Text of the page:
Why Insurgency Is Fun
The status quo in the Western democracies is under attack — and its defenders are looking more listless by the hour.
In September 2014, the citizens of Scotland went to the polls to decide whether their country should remain a part of the United Kingdom. Walking around Edinburgh that day, I had the great privilege to watch them do it. It was an experience I don’t think I’ll ever quite forget.
Those who favored staying within Great Britain were notable by their absence. People wearing Union Jacks and other symbols of the status quo were in a small minority. Even those who were willing to defend their views seemed oddly subdued, almost demoralized.
Supporters of independence, on the other hand, were having the time of their lives. They wore funny hats and T-shirts in Scottish blue and white. They walked down the street arm in arm, and they were happy to tell you why an independent Scotland was the only choice that made sense. As I wrote at the time, “If you see a guy wheeling down the street on a unicycle while playing ‘Auld Lang Syne’ on the banjo and harmonica, you can bet that he’ll be wearing the insignia of the pro-independence campaign.”
In the end, a solid majority of Scots ended up voting in favor of staying with the U.K. The status quo triumphed — and, just to be clear, I wasn’t sad to see that happen. But I still can’t help wondering about the infectious zeal of those who were fighting for what turned out to be a lost cause. Why were the people who were striving to upend the established order so much more fun?
I’m not sure there’s a simple answer to that question. But it’s definitely one that’s worth asking. Right now, throughout the liberal democracies, the scions of the system are on the defensive. In the United States, Donald Trump and Bernie Sanders are jolting their parties with loud challenges to orthodoxy. In Germany, an upstart far-right party has just shocked the mainstream by winning unprecedented victories in state elections — following a pattern established by the surging National Front in France and other anti-immigration populists in Poland, Hungary, and Slovakia. And now Prime Minister David Cameron, veteran of the Scottish referendum, is facing a new test as the campaign to push Britain out of the European Union gathers steam.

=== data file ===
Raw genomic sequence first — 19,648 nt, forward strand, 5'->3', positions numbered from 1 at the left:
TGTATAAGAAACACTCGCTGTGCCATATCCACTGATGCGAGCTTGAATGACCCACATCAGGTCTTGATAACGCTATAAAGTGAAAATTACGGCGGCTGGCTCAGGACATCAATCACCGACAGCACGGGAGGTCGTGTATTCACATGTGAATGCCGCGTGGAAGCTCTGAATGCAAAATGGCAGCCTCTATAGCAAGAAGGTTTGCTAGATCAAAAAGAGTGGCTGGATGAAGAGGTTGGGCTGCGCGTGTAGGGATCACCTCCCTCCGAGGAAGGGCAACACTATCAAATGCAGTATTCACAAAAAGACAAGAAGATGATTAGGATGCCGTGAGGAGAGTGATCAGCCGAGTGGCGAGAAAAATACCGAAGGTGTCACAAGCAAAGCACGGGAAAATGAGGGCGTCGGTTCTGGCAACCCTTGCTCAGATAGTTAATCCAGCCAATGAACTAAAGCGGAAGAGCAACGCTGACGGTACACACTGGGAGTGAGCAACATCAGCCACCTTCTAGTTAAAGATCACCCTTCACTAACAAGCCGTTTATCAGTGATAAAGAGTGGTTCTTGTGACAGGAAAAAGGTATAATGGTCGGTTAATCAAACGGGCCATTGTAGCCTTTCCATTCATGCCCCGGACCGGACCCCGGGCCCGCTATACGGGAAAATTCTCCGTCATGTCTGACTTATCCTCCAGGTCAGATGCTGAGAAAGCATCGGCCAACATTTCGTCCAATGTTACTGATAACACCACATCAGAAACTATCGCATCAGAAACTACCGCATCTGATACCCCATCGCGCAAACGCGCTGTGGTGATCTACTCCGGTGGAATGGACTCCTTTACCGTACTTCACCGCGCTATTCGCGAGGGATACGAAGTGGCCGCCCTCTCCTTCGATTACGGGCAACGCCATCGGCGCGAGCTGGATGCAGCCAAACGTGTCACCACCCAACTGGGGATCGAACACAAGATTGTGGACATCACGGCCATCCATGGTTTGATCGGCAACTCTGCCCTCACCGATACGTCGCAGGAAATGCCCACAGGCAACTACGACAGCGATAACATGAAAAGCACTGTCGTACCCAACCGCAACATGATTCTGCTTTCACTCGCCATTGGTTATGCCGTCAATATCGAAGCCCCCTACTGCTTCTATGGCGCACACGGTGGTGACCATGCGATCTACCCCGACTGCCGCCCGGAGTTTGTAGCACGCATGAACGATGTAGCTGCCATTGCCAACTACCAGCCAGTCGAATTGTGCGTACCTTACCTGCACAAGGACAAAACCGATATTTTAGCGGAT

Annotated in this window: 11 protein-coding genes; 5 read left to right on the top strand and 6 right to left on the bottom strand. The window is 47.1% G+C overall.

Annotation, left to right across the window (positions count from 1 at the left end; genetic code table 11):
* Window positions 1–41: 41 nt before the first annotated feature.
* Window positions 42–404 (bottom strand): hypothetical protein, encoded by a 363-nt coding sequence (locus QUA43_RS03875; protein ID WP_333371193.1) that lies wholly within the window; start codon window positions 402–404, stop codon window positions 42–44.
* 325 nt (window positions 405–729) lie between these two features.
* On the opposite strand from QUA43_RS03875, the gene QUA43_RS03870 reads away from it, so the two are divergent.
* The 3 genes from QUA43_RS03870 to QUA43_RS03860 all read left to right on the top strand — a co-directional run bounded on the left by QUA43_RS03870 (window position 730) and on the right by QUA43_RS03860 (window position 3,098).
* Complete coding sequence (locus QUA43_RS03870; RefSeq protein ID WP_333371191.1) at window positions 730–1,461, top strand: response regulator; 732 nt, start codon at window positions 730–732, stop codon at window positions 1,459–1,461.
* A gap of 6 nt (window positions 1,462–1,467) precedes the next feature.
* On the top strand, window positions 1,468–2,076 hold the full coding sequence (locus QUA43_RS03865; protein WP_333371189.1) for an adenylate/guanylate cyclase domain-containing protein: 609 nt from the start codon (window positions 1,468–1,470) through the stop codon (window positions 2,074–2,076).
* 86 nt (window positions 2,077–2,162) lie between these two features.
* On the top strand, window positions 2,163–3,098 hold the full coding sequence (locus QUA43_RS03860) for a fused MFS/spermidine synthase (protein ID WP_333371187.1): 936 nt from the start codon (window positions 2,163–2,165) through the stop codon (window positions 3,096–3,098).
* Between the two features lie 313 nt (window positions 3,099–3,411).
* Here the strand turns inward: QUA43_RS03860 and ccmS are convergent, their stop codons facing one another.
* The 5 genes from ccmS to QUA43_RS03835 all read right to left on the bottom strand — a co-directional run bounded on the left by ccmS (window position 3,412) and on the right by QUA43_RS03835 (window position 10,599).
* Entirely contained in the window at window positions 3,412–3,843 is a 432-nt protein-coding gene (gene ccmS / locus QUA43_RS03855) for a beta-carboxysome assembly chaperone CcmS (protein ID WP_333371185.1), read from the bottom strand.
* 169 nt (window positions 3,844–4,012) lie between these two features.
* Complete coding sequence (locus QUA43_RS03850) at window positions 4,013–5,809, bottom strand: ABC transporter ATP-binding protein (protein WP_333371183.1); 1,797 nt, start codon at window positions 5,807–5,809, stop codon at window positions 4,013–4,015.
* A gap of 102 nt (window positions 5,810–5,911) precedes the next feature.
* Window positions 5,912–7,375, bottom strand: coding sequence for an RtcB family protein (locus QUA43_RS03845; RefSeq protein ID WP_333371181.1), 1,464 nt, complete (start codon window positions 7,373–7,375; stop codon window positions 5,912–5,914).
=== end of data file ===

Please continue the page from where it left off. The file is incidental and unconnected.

This is the hour of the insurgent. It’s the underdogs versus the big dog, the raucous streets versus the gated community, the Rebellion versus the Empire. There are a lot of different revolutionaries out there, and they have all sorts of things to be angry about: migrants, evil banks, Obamacare, stagnating wages, remote elites (whether in Washington or Brussels or London). What they have in common is their rejection of the powers that be — and that’s what gives them energy.
Which is exactly what the incumbents seem to lack. Just take the European Union. It may be hard to believe, but the EU was a sexy idea once, back in its youth. Now it’s more like a middle-aged marriage, all tired compromises and embarrassed silences. Or consider German Chancellor Angela Merkel, in power for 11 years. When she’s praised, it’s invariably for her reliability, her role as the country’s ersatz mother, a “safe pair of hands” — not exactly the stuff of dreams. And Hillary? She tries to convince us that she’s a fighter but ends up looking like a fixture.